Hong Kong Lawyer

MARCH 2018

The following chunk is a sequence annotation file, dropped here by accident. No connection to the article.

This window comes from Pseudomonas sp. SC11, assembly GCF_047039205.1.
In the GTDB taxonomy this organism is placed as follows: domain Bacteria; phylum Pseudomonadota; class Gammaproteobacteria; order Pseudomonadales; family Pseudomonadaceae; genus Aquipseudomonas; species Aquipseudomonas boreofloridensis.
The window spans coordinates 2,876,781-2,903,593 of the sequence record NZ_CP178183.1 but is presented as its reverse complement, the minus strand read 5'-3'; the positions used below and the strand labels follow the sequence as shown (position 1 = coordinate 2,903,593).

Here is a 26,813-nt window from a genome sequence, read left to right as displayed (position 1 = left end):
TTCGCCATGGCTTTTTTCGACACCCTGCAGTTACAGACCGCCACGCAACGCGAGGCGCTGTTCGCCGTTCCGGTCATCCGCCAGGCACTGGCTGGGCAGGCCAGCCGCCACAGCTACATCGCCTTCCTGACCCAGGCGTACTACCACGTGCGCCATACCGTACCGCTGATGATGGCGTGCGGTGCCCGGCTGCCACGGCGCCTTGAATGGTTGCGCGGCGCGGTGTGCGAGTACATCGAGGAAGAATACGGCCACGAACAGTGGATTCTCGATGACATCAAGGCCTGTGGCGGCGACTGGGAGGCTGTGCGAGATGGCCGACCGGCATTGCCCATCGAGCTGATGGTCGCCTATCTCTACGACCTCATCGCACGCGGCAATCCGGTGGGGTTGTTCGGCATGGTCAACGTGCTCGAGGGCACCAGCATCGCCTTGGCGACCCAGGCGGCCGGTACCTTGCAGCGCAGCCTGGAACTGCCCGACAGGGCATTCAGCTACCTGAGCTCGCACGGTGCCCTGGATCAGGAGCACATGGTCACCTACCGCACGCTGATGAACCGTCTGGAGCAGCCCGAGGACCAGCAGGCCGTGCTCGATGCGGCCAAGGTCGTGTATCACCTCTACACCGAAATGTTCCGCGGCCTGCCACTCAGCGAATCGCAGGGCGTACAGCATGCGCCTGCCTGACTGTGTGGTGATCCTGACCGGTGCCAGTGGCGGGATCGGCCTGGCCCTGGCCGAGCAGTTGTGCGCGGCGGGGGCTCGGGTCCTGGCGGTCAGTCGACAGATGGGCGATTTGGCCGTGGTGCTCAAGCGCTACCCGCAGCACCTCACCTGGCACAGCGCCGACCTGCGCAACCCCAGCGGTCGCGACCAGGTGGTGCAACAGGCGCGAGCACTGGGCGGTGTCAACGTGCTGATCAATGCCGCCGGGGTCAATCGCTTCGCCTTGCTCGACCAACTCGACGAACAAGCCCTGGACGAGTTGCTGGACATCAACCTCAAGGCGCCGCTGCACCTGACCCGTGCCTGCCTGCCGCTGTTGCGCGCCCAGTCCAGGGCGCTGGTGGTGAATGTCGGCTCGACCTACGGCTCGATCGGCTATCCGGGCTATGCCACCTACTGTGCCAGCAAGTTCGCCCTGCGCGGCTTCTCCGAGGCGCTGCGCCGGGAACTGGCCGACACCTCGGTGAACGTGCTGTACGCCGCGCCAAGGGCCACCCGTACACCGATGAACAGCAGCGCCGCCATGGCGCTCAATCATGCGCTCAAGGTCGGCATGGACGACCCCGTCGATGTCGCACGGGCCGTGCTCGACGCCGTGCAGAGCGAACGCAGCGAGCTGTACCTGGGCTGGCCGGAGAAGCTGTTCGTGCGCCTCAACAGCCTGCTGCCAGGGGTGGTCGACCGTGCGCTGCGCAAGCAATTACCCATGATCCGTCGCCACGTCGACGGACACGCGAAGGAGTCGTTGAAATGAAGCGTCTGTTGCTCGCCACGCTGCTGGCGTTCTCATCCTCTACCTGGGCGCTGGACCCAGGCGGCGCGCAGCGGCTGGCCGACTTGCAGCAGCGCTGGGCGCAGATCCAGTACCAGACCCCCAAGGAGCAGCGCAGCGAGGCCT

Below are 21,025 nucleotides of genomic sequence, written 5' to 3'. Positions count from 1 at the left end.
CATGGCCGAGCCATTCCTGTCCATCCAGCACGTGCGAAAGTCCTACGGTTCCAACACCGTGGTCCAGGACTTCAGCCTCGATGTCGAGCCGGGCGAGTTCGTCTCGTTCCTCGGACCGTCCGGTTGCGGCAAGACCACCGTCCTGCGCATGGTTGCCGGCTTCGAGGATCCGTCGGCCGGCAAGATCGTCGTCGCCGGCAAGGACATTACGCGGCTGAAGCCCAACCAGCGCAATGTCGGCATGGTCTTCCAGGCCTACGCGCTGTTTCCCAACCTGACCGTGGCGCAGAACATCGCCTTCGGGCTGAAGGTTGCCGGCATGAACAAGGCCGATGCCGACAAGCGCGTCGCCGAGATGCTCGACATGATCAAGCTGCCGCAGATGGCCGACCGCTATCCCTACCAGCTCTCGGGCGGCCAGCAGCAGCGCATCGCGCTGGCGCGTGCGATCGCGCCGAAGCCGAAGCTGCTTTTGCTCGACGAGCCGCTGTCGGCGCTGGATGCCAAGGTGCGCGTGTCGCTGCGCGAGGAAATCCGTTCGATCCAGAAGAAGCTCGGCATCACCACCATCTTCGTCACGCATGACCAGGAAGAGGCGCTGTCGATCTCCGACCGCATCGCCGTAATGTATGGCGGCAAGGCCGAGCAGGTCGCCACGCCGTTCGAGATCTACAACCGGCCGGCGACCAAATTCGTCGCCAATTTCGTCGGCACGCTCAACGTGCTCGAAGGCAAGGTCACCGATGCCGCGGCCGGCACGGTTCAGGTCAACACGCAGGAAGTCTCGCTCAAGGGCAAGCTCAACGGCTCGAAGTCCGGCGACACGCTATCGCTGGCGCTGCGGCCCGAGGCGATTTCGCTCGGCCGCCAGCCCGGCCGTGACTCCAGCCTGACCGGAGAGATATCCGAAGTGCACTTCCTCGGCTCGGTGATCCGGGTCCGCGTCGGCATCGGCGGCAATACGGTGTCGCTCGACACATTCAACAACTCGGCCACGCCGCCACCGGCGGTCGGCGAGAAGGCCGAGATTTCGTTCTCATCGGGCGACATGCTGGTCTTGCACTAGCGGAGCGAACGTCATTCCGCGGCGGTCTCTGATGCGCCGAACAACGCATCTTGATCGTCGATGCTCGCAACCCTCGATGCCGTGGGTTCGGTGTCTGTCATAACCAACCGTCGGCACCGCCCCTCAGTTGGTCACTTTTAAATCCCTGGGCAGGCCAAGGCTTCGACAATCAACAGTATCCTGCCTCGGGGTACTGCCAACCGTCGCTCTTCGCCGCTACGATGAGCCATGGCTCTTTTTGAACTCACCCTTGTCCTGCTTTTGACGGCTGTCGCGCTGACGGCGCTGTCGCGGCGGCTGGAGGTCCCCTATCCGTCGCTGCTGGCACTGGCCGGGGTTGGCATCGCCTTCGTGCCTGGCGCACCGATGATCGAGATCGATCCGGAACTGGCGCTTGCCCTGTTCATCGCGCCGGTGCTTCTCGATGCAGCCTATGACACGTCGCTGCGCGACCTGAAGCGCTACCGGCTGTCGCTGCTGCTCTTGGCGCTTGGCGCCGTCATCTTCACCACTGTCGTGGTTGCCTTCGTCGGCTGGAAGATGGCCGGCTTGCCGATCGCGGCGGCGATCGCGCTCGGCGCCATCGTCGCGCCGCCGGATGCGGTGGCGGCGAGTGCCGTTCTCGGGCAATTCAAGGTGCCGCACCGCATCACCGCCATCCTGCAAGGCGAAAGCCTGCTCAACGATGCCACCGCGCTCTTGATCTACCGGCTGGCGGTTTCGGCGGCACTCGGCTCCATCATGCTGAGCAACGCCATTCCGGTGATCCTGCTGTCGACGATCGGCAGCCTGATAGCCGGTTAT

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16 www.hk-lawyer.org • March 2018 Ada Leung JP By Navin G. Ahuja the Director of the Hong Kong Intellectual Property Department ('IPD') Face to Face with A da showed me the oldest trademark registration in Hong Kong which was dated back to 1874. The mark consisted of an eagle design and the words 'NESTLE's EAGLE BRAND'. The mark had an antique appearance, having an old burnt treasure map effect. Hong Kong's trademark law was introduced in 1873 and is one of the oldest in the world (even older than the legislation in the UK). The registration of trademarks was administered by the Office of the Colonial Secretary at the time. This shows the long history of intellectual property ('IP') protection in Hong Kong. Ada majored in science. After completing her Bachelor of Science, she eventually joined the government as an executive officer. She wanted to pursue further studies and applied for a government scholarship for an Applied Science degree in a medical related field. However, the scholarship was not available that year and Ada was told that she might consider a legal training scholarship instead. Knowing at the time the high demand for local lawyers, Ada started studying law. She then joined Attorney-General's Chambers ('AGC') as an Assistant Crown Counsel a.k.a. trainee. After her training Ada was appointed as Crown Counsel and gradually promoted to Senior Crown Counsel. After five years at AGC, Ada had contemplated specialising. Although the thought of specialising in IP had not occurred, opportunity led her to it. One of Ada's colleagues at AGC told her about at an opening at IPD which was still relatively new as it had been established for approximately five years. Ada conducted some research and learnt that IP was an emerging area at that time with Hong Kong being a founding member of WTO and the implementation of the TRIPS Agreement. Moreover, there were a lot of amendments to the IP legislation and there was discussion of localisation of Hong Kong's IP legislation at the time. IP was appealing. It was up-and-coming. However, Ada hadn't studied IP. It was not that common in those days for LL.B. programs to offer IP as an elective course, and the university she studied at did not offer such program. She set her mind to it. She learnt IP after joining IPD in 1995. Role of IPD IPD, compared with other government departments is relatively small and new, as it was established in 1990. There are around 230 staff members including examiners, lawyers, marketing, administrative and IT staff. One of the major roles of IPD since the very beginning is to administer the registration of trademarks, patents, and designs. In particular, registration of trademarks is their bread and butter. "We have close to 40,000 trademark applications each year." The range in the recent years has been between 35,000 and 40,000 trademark applications per year. "You can imagine the amount of work that we are handling taking into account that we have to search each and every new application against our 400,000 records." "There are also back and forth communications if we raise objections." If IPD raises objections, then the applicant will have to respond to the objections within a certain period which is set out in the legislation, and there would be a chain of correspondence before a decision is made. If eventually the application is not accepted, the applicant can apply for a registrability hearing. If however the application is accepted, IPD would advertise the application to check if there is any opposition to the registration. Any opposition could result in an opposition hearing. Another main role is to act as the government's legal and policy adviser. "We provide legal advice to other government bureaus and departments on IP related matters. For example, if a government department handling

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